Québec City was designated a UNESCO World Heritage Site in 1985 because it is the only walled city in North America. These fortifications can be toured, and during snow season, the Plains of Abraham becomes transformed into a winter playground where you can join locals cross-country skiing in the heart of their city. Often as not, the spires of nearby cathedrals and peaked roofs pierce one of winter's unforgettable crystal-blue skies, providing a fantastical European-style architectural backdrop. Here upon the tops of the cliffs, you achieve an uninterrupted view of the St. Lawrence River below and gain an admiration for the climb General Wolfe and his army made in the shelter of night, before their defining victory occurred here upon the Plains.

In fact, the fortifications still shelter Québec City's old town. Nowadays, instead of protecting residents from attack, they keep the march of modernity away from the cobblestone streets of Upper and Lower Town, where heritage structures await your discovery. Sure, there are the inevitable T-shirt and souvenir shops. . . but if you and your partner are dyed-in-the-wool romantics like my husband and me, these simply vanish. Let your imagination soar, and slip back in time. . .

Time travel is perhaps best started from the Dufferin Terrasse and Fairmont Château Frontenac, the former Canadian Pacific Railway Hotel, which forms the signature logo of Québec City. From here, find the funicular, a hybrid cable car that descends a steeply angled 45° slope down the cliff face, to deposit you in the Petit-Champlain quarter of Lower Town.

You'll step out into a restored 17th century landscape of charming stone buildings, where intimate bistros, cafés, and restaurants compete with shops and museums, enticing you to explore them all. Here, also, is Place Royale, the birthplace of Nouvelle (New) France. A façade of stone fronts this the former market square which, in summer, is full of people clad in 17th century costumes during August's Fêtes de la Nouvelle France (Festival of New France). Explore the Place Royale Interpretation Centre to learn the history of Champlain's first habitation, which was built here commencing on July 3, 1608. Across from it, don't miss stepping inside Notre Dame des Victoires Church, the oldest stone church in North America, built in 1688. Look up to spy the bronze replica of the Brezeau, a sailing ship that plied the Atlantic in the mid-1600s, which now floats in free space above the wooden pews, suspended from a vaulted ceiling.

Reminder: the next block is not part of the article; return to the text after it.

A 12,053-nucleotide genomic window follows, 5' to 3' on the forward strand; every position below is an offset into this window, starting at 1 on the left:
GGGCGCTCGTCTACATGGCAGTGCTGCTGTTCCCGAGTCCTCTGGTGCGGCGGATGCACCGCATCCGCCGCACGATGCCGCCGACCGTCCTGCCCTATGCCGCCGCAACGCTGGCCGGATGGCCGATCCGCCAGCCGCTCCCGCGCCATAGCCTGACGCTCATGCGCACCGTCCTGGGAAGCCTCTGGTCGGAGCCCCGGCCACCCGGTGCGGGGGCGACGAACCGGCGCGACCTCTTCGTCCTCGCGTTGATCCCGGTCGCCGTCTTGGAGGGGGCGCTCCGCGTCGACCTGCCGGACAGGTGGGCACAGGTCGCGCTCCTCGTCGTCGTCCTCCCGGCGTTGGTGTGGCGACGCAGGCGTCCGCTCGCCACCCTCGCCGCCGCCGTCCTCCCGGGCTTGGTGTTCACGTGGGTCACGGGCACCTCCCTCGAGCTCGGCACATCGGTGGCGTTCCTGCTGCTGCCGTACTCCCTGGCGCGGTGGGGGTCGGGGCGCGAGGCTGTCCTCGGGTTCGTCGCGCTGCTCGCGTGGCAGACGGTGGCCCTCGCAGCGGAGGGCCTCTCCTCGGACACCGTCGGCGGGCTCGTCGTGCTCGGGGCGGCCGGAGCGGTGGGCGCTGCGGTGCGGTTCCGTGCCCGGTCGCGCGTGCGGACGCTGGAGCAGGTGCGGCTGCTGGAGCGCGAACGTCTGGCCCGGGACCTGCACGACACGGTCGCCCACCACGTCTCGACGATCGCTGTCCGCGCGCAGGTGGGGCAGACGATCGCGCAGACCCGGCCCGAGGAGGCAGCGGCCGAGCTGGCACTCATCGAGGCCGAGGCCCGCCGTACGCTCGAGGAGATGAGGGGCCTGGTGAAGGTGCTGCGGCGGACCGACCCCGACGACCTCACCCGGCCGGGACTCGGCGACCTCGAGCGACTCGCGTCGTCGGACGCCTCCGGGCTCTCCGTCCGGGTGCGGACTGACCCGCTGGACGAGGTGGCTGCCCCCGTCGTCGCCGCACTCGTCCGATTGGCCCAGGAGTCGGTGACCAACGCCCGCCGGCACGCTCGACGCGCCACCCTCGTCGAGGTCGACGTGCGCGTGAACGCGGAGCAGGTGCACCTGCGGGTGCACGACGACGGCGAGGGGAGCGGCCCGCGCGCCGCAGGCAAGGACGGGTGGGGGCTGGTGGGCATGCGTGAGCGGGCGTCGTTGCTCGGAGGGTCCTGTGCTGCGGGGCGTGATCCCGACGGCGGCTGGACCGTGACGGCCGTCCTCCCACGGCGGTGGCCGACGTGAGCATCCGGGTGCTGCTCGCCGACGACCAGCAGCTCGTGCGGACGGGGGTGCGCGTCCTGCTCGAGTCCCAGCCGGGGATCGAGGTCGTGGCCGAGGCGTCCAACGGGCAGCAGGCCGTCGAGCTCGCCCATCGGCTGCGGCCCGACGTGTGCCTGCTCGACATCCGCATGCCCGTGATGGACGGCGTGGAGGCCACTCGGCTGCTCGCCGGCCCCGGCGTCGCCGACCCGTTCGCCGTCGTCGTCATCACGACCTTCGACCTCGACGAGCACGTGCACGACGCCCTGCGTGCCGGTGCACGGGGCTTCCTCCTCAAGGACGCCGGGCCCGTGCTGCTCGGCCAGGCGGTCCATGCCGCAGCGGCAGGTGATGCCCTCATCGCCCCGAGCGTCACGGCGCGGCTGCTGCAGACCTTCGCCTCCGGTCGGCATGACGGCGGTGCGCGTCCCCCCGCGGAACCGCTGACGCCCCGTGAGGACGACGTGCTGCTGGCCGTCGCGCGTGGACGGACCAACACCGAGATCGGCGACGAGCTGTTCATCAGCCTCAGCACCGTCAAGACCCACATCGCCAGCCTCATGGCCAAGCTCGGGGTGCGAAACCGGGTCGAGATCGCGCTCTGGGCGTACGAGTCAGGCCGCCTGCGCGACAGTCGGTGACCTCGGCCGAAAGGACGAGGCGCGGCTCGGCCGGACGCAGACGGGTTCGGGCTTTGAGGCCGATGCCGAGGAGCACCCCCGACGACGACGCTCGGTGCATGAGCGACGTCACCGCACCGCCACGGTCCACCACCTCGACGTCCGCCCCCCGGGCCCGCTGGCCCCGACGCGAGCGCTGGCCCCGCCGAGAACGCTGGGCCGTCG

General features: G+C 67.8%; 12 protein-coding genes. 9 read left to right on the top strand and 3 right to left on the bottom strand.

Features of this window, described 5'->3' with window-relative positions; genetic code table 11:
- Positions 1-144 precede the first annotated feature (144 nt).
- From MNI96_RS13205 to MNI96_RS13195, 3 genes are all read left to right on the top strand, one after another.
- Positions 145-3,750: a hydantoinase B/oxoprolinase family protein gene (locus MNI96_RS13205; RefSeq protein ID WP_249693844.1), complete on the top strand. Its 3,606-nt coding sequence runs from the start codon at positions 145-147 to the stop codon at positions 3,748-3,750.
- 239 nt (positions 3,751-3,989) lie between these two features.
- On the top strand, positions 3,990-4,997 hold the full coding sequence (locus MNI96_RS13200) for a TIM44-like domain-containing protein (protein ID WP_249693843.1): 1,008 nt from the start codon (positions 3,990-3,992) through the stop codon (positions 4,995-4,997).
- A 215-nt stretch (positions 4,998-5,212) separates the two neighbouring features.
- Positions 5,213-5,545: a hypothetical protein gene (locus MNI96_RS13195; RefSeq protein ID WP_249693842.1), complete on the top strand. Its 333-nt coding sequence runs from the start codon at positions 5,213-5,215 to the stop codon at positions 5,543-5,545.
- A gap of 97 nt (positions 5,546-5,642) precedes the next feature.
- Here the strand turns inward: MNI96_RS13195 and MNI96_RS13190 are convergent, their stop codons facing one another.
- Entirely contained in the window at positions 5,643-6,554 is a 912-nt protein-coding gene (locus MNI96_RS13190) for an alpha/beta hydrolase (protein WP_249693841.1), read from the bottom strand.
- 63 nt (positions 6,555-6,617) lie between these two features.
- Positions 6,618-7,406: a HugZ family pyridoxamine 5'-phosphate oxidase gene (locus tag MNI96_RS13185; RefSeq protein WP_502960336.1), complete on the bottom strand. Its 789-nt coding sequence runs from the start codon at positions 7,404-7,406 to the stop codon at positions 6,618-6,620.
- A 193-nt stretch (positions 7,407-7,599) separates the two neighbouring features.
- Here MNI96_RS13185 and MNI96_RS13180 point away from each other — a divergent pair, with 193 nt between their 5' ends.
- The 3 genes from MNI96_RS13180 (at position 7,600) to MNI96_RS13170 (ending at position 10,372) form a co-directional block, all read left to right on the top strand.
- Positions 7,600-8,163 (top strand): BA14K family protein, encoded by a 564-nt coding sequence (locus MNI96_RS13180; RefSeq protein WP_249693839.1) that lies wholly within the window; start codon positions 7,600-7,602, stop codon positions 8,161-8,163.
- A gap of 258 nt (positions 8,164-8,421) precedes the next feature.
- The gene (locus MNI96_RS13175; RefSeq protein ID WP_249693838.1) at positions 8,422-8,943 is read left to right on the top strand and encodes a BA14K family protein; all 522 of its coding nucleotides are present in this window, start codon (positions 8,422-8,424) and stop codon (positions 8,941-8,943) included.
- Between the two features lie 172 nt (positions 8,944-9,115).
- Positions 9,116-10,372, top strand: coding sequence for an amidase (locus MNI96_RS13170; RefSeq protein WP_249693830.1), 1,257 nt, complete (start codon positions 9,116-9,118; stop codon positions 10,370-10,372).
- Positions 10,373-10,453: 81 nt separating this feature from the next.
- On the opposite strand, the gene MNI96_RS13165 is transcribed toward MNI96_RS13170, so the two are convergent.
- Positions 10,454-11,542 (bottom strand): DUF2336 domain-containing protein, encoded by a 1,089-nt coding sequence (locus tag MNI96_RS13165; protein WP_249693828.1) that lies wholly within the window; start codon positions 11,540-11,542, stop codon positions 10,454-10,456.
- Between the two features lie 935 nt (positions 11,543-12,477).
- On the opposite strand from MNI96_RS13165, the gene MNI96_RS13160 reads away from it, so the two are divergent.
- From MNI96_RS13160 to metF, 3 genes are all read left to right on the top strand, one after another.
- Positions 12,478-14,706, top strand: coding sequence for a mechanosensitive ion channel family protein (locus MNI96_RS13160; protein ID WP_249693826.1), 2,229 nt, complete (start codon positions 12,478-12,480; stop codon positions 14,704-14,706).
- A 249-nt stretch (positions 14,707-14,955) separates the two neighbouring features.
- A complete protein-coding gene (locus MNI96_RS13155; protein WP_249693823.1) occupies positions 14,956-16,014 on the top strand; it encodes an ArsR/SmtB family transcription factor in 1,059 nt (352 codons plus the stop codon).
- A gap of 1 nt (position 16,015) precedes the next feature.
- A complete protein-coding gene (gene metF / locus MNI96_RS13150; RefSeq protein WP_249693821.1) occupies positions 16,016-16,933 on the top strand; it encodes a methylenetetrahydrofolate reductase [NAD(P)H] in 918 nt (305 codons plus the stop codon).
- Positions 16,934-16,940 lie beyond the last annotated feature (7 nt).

Exploring piques one's appetite and here your challenge will be selecting from the many restaurants whose menus — found outside the doorways, usually in protected box windows — tempt you. There's none finer in my opinion than Le Lapin Sauté, such a longstanding favourite among locals that it is prudent to reserve, even for lunch. For all the world, you'll feel just as if you stepped through a Narnia-like portal, into a French country inn. Everything rabbit is found here, from pâté to pie, but other excellent regional fare such as Charlevoix lamb can also be ordered.

Returning to the castle atop the cliff (aka Fairmont Château Frontenac), clamber up "breakneck stairs," a steep staircase whose summit affords a true Kodak moment. The picturesque narrow streets you've just explored are best photographed from here — and of course rather nicely gives you a chance to catch your breath. Your next cardio workout is provided by a second staircase up the cliffs, which returns you to the Dufferin Terrace and Château Frontenac. More photographs of the roofs of the old port with the St. Lawrence River as a backdrop will give you great souvenirs of your tour of this Paris of the North.